The leaders of the American Society for Radiation Oncology (ASTRO) released a statement on Wednesday applauding the delay. It began thus: “The American Society for Radiation Oncology (ASTRO) issued the following statement from ASTRO Board of Directors Chair Laura A. Dawson, MD, FASTRO, in response to the Centers for Medicare and Medicaid Services' (CMS) decision to delay the start of the Radiation Oncology Alternative Payment Model (RO-APM): "The Centers for Medicare and Medicaid Services today delayed the Radiation Oncology Alternative Payment Model start date from January 1, 2023, to a date to be determined through future rulemaking,” the ASTRO leaders stated. “ASTRO remains hopeful that during this process, CMS also makes the adjustments recommended by Congress and the broad coalition of stakeholders within the radiation oncology community as we remain concerned that the model in its current form is too punitive for clinics.”

The ASTRO leaders went on to say that “We remain committed to value-based care in radiation oncology. We believe that the modifications proposed by ASTRO and the radiation oncology community will ensure successful participation among physicians and facilities and produce significant savings for the Medicare program. We continue to believe that episodic payments for radiation therapy services have great potential to improve quality and equity while reducing cancer care costs, and we will continue to advocate for proposals that achieve these goals.”

Elements of the planned program had long been controversial in some circles. As Senior Contributing Editor David Raths wrote last September, “The American Society for Radiation Oncology (ASTRO) is urging the Centers for Medicare and Medicaid Services (CMS) to reconsider policy changes related to the 2022 physician fee schedule and the radiation oncology value-based care model. ASTRO, which has more than 10,000 members, argues in letters to CMS that the policies will result in $300 million in cuts to cancer care: $140 million in cuts due to several policy changes in the 2022 Medicare Physician Fee Schedule and cuts of $160 million over five years under the mandatory Radiation Oncology Model (RO Model).”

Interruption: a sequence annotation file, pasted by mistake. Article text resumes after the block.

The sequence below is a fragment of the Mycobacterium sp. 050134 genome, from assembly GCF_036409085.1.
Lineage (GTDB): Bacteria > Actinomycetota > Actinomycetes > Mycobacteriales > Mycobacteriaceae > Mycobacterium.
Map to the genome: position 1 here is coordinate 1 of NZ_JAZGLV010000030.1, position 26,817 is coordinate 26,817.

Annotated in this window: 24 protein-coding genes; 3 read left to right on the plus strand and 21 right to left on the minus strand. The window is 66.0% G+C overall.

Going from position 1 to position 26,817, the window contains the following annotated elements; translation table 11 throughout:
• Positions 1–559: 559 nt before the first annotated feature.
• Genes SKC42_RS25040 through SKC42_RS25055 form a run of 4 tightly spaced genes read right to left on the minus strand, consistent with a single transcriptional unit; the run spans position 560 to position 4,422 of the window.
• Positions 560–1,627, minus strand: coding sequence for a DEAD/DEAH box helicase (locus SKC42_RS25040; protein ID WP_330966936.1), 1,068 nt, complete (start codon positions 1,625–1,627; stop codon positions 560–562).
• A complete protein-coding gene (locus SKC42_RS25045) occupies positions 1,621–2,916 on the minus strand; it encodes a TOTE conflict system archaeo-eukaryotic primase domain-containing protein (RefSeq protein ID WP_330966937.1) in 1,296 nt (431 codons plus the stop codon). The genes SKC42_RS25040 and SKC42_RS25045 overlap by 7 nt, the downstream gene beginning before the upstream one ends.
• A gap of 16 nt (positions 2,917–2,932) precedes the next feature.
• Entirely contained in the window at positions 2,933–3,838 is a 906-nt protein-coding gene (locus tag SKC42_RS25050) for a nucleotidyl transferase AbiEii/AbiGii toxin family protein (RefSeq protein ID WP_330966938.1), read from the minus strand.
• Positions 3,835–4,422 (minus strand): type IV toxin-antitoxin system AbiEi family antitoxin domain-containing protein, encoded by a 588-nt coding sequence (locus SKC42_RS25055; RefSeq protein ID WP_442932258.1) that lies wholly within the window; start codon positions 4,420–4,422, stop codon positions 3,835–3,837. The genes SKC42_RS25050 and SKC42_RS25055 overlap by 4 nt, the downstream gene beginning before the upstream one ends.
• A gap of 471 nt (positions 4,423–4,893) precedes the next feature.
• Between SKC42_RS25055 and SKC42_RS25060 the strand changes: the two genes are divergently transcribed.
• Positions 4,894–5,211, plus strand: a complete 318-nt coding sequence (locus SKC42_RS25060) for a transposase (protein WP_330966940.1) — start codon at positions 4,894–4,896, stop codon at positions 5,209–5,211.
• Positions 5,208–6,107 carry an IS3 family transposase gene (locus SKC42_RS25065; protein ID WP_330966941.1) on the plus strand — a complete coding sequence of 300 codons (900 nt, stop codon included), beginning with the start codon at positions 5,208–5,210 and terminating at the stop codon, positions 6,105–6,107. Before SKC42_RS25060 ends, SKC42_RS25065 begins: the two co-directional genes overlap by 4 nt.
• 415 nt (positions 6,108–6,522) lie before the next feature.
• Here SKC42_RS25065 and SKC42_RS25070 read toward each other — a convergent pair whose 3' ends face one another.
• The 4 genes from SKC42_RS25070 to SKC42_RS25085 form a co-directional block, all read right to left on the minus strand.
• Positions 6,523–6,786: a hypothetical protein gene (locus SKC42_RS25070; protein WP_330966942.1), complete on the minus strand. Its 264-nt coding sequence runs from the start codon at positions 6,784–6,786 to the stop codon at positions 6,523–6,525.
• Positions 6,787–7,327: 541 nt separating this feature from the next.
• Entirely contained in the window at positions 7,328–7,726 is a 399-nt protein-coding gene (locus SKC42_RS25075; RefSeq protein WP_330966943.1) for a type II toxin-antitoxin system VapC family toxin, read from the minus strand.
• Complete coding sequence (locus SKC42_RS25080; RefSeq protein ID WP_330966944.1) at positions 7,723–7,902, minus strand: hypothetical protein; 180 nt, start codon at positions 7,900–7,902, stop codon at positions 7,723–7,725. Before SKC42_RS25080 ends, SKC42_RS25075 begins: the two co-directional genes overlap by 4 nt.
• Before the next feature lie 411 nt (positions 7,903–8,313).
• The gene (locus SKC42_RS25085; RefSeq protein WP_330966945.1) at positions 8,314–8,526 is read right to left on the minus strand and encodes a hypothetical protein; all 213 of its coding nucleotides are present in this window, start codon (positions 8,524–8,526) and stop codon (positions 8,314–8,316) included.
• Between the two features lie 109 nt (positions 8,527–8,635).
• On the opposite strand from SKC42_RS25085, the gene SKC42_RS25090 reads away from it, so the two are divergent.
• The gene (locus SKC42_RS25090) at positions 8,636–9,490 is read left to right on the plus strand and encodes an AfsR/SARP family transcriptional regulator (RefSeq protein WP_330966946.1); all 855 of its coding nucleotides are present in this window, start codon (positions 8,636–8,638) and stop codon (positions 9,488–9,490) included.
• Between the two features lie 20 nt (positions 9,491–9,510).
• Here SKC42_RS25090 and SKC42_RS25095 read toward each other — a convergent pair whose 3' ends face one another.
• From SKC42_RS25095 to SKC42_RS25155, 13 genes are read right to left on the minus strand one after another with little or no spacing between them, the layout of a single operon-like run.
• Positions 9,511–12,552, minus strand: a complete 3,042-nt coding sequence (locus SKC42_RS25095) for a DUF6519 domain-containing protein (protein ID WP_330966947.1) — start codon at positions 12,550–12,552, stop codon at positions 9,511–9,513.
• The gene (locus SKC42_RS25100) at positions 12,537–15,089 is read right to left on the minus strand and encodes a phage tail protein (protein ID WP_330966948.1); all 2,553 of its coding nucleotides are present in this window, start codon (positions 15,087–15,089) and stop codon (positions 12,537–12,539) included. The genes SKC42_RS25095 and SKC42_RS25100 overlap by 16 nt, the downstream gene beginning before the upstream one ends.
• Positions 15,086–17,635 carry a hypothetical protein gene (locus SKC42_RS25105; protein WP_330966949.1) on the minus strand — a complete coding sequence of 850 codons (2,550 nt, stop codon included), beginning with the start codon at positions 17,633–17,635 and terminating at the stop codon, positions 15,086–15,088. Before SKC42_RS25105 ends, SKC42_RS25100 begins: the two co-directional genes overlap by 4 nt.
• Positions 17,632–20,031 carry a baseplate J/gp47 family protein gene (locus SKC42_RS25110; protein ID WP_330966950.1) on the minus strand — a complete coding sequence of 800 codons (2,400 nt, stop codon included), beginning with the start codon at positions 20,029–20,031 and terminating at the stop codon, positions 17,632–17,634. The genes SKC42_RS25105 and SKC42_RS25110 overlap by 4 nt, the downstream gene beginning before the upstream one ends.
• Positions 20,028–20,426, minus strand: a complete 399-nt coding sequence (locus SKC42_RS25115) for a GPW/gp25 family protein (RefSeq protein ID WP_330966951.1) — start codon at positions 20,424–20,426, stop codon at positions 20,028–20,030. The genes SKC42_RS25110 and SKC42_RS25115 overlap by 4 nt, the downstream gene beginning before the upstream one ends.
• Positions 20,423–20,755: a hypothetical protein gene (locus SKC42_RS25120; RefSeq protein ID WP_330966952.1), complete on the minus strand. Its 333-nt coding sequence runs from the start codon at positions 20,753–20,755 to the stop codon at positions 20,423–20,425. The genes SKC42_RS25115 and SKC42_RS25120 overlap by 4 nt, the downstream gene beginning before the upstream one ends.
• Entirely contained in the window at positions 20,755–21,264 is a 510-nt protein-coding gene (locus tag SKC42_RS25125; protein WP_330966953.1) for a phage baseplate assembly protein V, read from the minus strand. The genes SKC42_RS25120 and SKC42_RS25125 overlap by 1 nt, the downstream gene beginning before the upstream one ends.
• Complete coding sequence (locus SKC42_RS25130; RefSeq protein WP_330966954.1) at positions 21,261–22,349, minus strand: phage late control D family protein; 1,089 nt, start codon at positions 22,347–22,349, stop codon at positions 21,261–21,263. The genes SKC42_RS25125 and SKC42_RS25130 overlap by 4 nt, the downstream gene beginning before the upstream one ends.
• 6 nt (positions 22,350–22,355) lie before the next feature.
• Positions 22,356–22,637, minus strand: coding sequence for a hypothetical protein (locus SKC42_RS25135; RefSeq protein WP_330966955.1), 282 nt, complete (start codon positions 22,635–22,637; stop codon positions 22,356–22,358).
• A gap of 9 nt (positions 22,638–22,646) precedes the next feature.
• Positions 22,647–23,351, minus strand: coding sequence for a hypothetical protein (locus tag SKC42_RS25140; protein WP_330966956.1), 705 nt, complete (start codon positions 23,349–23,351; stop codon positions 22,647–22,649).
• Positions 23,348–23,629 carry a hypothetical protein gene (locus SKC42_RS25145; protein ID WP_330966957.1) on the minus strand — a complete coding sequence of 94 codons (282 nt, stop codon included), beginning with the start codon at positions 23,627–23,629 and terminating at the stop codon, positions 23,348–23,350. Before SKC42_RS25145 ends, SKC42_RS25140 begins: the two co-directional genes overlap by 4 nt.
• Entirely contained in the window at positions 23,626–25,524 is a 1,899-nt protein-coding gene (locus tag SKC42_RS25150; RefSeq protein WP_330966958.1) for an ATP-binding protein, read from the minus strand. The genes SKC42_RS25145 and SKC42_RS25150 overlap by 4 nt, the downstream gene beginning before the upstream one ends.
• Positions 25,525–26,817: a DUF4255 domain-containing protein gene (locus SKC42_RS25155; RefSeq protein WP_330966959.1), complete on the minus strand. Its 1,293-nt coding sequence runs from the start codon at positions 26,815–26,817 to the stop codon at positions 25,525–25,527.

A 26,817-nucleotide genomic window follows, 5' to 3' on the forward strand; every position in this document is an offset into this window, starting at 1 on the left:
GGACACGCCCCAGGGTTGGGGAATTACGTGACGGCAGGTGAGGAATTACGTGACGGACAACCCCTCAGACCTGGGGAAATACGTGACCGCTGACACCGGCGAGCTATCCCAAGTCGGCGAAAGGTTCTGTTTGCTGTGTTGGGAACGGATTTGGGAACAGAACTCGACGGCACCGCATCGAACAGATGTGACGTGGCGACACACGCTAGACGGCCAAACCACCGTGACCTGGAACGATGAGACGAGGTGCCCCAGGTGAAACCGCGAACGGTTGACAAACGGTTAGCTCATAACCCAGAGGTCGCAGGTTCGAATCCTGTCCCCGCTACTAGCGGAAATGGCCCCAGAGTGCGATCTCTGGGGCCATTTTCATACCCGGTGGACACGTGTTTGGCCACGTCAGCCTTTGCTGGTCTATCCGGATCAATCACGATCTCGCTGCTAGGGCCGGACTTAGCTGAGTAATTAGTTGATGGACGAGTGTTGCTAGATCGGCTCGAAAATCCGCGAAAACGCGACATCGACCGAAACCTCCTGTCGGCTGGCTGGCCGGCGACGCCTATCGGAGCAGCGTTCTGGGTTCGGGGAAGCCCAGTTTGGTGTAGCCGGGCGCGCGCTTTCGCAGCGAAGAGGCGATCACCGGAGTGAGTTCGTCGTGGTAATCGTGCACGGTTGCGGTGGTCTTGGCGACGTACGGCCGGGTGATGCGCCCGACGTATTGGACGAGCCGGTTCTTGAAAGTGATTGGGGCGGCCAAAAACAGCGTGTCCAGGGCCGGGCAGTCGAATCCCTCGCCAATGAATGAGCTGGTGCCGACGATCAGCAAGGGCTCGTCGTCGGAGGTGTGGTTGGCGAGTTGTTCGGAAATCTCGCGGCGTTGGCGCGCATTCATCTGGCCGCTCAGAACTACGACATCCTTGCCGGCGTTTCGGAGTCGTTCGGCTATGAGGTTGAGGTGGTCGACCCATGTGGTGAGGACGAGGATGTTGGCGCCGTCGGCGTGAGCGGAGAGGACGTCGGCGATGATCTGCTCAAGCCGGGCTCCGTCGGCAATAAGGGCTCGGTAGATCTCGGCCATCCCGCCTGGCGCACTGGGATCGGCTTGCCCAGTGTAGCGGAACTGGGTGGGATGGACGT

“This double hit will be devastating to our patients and radiation oncology teams, endanger patient access to life-saving treatment and threaten the viability of clinics still reeling from the COVID-19 pandemic,” wrote Thomas J. Eichler, M.D., chair of the ASTRO board of directors, in a statement, at that time. “Payment rates for some radiation treatments for breast and prostate cancer will drop by about 13 percent, for example, and by more than 22 percent for advanced lung cancer treatment.”

Further, as Raths wrote, ASTRO officials said back last autumn, that they described themselves as “confused and disappointed” that the proposed policies “stand in such sharp contrast to President Biden's goals to 'end cancer as we know it' and advance health equity. They say the cuts will jeopardize patients' ability to get state-of-the-art cancer care close to home, with practices treating underserved populations hit hardest by the cuts. Patients in rural areas, risk losing access to cancer treatment in their communities, forcing long and expensive travel to receive care. And this comes at a time when cancer incidence rates are rising due to screening delays related to COVID-19, ASTRO says.”

Further, Raths wrote last fall, “ASTRO recommends that radiation therapy cancer treatments should be held harmless from payment cuts due to the fee schedule's clinical labor pricing update. “We also are asking that the RO Model's discount factors be reduced to 3 percent to safeguard access to care for patients at the 950 hospitals and community-based clinics required to participate in the model, while ensuring Medicare achieves a reasonable level of savings,” ASTRO’s Eichler wrote at that time.